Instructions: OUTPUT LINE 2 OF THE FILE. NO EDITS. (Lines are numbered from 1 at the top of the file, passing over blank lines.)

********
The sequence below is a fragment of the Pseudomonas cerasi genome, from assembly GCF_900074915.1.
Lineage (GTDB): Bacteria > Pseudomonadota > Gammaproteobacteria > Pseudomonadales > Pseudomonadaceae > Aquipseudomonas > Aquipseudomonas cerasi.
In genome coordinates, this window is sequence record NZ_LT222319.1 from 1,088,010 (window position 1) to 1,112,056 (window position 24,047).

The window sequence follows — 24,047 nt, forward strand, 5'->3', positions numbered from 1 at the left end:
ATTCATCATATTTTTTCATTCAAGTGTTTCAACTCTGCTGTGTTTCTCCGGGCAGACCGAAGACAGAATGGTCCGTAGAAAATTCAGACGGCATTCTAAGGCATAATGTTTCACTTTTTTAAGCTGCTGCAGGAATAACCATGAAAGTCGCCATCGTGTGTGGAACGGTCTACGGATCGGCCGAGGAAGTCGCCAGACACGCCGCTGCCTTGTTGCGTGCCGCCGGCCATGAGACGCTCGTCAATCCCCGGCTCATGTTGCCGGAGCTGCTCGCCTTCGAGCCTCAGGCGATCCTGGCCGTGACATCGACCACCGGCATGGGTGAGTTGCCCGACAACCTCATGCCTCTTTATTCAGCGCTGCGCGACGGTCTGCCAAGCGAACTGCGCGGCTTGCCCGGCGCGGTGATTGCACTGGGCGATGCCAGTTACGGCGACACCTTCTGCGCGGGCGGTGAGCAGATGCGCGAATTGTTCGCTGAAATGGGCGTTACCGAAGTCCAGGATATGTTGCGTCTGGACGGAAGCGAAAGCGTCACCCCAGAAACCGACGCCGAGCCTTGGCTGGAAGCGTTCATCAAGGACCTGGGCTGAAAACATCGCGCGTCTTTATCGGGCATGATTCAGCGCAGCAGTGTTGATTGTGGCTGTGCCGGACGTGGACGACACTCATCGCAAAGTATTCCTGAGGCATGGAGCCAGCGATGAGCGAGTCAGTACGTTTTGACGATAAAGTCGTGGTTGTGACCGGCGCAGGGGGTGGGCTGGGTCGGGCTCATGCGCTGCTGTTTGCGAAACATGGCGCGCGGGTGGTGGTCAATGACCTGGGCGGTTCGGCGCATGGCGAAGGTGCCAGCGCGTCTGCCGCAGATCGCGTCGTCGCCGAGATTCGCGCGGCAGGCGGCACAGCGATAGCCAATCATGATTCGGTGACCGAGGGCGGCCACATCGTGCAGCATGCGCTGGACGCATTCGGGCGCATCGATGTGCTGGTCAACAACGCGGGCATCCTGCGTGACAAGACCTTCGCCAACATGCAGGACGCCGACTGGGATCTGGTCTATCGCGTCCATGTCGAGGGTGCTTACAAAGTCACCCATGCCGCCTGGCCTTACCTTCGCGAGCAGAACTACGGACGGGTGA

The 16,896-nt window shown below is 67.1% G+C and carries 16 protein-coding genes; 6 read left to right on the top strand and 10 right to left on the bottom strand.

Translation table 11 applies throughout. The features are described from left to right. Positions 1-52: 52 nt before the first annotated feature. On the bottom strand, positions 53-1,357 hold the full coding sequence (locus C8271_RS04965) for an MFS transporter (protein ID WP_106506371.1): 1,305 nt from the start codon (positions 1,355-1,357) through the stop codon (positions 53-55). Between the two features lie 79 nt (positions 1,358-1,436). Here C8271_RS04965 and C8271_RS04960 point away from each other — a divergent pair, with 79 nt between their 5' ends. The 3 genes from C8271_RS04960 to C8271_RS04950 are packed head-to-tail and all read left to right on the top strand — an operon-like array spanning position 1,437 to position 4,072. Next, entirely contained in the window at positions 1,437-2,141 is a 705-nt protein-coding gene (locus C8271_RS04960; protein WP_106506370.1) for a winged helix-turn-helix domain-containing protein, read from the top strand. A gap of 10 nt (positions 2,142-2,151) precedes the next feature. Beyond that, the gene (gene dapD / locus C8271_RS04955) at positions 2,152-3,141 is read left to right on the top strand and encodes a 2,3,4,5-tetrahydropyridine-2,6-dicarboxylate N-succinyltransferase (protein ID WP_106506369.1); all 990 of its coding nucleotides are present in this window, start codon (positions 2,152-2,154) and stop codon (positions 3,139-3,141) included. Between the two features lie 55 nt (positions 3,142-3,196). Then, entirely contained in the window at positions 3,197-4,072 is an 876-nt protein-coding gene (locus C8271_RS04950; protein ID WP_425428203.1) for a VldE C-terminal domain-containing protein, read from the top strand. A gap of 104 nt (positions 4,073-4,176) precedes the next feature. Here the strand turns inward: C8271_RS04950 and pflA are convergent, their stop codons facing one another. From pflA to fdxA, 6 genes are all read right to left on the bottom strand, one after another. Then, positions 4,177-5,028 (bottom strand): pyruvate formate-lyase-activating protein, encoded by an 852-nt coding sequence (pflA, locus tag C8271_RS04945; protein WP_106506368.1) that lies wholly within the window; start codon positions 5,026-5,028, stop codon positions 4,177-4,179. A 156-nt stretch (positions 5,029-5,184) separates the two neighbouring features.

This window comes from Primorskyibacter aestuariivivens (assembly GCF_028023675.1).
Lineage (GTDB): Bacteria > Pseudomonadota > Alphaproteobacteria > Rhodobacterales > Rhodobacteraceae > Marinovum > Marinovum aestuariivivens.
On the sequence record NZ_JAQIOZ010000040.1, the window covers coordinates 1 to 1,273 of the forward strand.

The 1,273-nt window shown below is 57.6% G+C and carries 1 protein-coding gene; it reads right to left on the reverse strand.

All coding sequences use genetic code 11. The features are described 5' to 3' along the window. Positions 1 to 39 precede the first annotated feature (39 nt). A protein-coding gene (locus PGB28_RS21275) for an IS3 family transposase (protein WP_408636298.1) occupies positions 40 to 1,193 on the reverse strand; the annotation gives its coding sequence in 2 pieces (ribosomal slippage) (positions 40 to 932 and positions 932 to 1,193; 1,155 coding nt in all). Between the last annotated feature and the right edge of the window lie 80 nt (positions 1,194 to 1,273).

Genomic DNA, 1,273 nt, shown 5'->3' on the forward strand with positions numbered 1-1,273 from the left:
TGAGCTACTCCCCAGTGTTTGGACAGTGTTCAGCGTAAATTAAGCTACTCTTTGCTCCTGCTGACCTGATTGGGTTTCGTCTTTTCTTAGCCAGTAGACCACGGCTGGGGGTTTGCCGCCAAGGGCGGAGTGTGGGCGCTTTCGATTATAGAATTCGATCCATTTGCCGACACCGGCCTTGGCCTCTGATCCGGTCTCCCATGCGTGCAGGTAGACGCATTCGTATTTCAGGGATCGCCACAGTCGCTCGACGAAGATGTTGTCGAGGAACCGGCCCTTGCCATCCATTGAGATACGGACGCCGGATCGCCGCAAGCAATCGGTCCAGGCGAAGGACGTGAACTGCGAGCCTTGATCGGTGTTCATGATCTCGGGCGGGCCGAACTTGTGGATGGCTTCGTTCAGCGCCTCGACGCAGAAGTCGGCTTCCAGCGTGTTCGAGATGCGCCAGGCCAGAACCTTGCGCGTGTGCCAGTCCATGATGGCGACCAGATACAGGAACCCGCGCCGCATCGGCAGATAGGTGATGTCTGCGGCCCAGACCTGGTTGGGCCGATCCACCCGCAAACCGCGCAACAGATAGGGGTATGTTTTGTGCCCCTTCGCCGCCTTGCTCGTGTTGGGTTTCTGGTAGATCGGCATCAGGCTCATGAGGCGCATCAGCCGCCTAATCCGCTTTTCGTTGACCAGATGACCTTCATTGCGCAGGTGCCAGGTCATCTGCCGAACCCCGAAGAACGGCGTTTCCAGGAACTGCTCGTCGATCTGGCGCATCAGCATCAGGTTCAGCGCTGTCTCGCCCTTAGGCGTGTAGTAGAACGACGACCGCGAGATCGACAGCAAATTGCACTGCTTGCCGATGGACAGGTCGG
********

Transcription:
Lineage (GTDB): Bacteria > Pseudomonadota > Gammaproteobacteria > Pseudomonadales > Pseudomonadaceae > Aquipseudomonas > Aquipseudomonas cerasi.